Saving for a deposit: How much do I need?

POSTED: 18th June 2015
IN: Personal Guides

According to housing charity, Shelter, it could take some aspiring first-time buyers around 10 years to raise enough money for a deposit.

undefinedWith house prices rising faster than the average wage in many parts of the country, buying a property has never been so difficult.

Home buyers have long been advised to save as large a deposit as possible before buying a property. However, for many, saving such a large deposit can be extremely challenging.

Thankfully there are schemes available that can help people to purchase a property with a much smaller deposit, whether they’re a first time buyer or an existing home owner.

Help to Buy

To help those with dreams of home ownership to achieve their goal, in 2013 the government introduced the Help to Buy scheme.

The scheme enables buyers to purchase a home with as little as five per cent of the property’s value. Since the initiative is supported by the government, lenders are able to offer home buyers higher loan-to-value (LTV) mortgages.

There are a selection of options for home buyers to consider:

Help to Buy: mortgage guarantee scheme

The Help to Buy: mortgage guarantee enables buyers to take out a 95 per cent mortgage providing they’ve saved a five per cent deposit themselves. The initiative helps by reassuring lenders that if the buyer was to default on their mortgage, the government would step in and pay a percentage of the loan amount.

This scheme can be used by both first time buyers and existing home owners on any property up to the value of £600,000, regardless of whether it is a new build or not. 

Help to Buy: equity loan

The Help to Buy: equity loan also allows home buyers to purchase a property with just a five per cent deposit. However, rather than guaranteeing to cover the lender’s losses, this option sees the government contribute 20 per cent towards the property while the lender provides a 75 per cent mortgage.

The buyer must repay the full 95 per cent mortgage over the course of their mortgage deal.

Since its introduction, the Help to Buy: mortgage guarantee scheme alone has helped more than 40,000 people to purchase a propertywith a smaller deposit than traditionally accepted.

For example, prospective buyers looking at properties in Manchester may be able to buy a home of their own with a deposit of just £8,260. This is based on an average property price of £165,213 in the city. In London, however, a typical five per cent deposit increases to £29,288, with the average property price in the capital at £585,765.

Help to Buy ISA

With the average house price in England and Wales currently standing at £180,252, for some people, saving a five per cent deposit for a house can still feel like an impossible task.

As a result, during this year’s Budget announcement chancellor, George Osborne revealed plans to introduce a Help to Buy ISA. The new account will help first time buyers to save a deposit by topping up their savings with government contributions.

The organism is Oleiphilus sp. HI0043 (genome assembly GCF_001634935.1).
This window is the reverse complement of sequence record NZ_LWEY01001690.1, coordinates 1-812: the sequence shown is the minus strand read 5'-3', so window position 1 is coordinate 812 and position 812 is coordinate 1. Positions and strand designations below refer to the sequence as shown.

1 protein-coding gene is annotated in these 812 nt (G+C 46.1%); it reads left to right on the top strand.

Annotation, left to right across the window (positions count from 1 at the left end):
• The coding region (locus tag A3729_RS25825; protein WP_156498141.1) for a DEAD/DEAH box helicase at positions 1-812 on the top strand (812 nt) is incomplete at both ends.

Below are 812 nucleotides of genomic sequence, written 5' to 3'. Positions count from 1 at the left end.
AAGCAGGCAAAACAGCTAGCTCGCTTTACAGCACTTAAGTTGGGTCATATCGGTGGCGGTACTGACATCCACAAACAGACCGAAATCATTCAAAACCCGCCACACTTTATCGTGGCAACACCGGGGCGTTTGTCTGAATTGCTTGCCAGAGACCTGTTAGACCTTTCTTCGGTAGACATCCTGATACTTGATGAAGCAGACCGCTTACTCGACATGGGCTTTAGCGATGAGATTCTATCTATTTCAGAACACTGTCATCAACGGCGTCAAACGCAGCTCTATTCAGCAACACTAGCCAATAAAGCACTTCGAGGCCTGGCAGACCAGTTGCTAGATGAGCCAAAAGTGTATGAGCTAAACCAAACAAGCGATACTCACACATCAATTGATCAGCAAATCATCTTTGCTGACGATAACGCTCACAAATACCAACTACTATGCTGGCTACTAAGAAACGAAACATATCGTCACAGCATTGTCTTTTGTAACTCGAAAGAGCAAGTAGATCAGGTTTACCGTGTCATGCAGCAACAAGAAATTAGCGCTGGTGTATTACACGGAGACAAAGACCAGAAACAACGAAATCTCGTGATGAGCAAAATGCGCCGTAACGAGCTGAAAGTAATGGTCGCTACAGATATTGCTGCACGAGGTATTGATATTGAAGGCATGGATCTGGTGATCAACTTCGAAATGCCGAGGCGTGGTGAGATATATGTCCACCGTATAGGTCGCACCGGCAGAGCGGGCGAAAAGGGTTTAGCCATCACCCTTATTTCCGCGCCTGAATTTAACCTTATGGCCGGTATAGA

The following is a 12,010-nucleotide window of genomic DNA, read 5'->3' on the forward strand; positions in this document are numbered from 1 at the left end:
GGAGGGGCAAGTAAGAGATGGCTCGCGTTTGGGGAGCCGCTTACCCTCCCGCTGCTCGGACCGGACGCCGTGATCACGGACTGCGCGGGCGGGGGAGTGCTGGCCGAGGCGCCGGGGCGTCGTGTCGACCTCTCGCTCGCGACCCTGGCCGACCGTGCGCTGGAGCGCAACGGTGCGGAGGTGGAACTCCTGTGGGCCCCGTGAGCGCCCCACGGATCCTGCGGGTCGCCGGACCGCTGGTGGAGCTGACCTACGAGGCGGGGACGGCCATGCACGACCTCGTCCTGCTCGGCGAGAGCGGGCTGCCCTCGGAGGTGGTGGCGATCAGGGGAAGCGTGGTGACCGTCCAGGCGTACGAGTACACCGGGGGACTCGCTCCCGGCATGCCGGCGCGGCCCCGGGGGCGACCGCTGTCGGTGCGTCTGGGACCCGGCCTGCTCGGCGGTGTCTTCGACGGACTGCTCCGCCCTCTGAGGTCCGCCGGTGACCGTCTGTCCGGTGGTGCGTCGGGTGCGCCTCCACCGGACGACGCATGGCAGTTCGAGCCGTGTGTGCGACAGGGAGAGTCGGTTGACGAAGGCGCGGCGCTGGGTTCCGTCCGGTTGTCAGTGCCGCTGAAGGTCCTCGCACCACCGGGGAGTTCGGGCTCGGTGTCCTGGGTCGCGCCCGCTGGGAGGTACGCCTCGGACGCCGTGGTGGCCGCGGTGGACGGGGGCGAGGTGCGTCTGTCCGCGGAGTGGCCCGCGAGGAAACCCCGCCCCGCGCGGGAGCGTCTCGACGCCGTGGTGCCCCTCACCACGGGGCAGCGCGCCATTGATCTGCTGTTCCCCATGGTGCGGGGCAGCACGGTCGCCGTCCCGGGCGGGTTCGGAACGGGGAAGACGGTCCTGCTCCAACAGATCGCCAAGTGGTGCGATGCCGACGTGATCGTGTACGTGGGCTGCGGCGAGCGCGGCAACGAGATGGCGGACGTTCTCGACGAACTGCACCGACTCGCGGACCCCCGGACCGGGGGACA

For every £200 that a saver puts in the Help to Buy ISA each month, the government will reward them with an extra £50.

First-time buyers will be able to save up to £12,000 of their own money in the ISA, and once they are ready to purchase a property, the government will step in and top up their savings by 25 per cent. Those that save the full £12,000, will benefit from a £3000 boost from the government.

Some first time buyers may use the Help to Buy ISA to save a deposit, before using either the Help to Buy: mortgage guarantee or the Help to Buy: equity loan to purchase a property. However, the ISA can also be used by people who wish to save a larger deposit and purchase a property under a more traditional mortgage deal. 

Help to buy

Buy now or save more

Some prospective home buyers can find themselves torn between saving up for a large deposit and buying a property as soon as possible.

For some, it may make sense to buy a property sooner rather than later with a small deposit, particularly if money is being spent each money paying rent to a landlord. 

However, whether a potential buyer is renting or not, they may find themselves in a better position financially if they wait until they have saved a larger deposit.

A larger deposit could open buyers up to the following benefits:

  • Increased chances of securing a mortgage
  • Wider choice of mortgage deals
  • Lower mortgage repayments
  • Less risk

While lenders will conduct affordability checks before offering a mortgage in principle, it’s important for individuals to be realistic about the amount they can afford to repay each month. The initial repayments may appear manageable, but it’s vital that potential interest rate rises are taken into account.

Before deciding whether to buy now, or save more money, buyers should consider a number of factors such as:

  • How much can they borrow based on their salary?
  • Will monthly mortgage payments be manageable?
  • Could interest rates rise or fall if they wait to buy?
  • How long would it take to save a larger deposit?

Due to an ever-changing property market and interest rate fluctuations, there are no guarantees when buying a home. But by planning ahead to predict how each option could benefit them financially, buyers can increase the likelihood that their money is well spent.

Whether you’re a first time buyer or an existing home owner, for more information about residential mortgages, please don’t hesitate to get in touch with Aldermore Bank.

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